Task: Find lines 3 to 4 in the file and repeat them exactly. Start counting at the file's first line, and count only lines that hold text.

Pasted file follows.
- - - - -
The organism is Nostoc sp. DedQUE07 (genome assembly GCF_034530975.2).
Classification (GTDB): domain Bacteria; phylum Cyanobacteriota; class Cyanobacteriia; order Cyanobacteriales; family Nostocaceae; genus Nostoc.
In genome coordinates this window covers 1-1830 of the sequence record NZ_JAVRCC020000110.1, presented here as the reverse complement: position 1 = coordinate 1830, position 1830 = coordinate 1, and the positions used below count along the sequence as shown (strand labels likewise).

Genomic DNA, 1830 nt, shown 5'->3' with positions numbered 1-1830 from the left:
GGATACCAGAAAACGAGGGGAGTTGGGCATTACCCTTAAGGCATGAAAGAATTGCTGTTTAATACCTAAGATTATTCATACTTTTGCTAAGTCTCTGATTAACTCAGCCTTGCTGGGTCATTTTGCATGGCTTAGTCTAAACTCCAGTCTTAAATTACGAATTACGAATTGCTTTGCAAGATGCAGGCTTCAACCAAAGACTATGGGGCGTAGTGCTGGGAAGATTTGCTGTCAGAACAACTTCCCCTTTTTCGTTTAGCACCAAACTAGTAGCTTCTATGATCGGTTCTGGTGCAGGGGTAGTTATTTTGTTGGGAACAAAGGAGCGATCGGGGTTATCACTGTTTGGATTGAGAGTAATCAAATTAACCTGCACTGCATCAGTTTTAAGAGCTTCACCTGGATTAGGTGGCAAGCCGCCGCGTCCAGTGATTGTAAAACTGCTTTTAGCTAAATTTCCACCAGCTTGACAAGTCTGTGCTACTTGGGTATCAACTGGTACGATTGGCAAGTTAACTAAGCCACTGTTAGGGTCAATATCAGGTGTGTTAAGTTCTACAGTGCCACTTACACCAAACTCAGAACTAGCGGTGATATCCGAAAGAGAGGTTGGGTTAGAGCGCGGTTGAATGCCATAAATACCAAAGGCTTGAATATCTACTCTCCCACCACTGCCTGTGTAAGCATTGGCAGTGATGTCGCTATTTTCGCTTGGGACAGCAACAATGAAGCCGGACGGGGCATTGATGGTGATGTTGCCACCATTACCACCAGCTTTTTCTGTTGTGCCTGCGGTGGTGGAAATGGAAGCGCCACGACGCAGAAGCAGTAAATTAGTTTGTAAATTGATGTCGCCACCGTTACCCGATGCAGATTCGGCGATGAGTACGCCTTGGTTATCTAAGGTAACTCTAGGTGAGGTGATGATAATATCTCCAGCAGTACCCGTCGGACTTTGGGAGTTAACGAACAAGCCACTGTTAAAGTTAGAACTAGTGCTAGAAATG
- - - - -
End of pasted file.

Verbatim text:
In genome coordinates this window covers 1-1830 of the sequence record NZ_JAVRCC020000110.1, presented here as the reverse complement: position 1 = coordinate 1830, position 1830 = coordinate 1, and the positions used below count along the sequence as shown (strand labels likewise).

Genomic DNA, 1830 nt, shown 5'->3' with positions numbered 1-1830 from the left: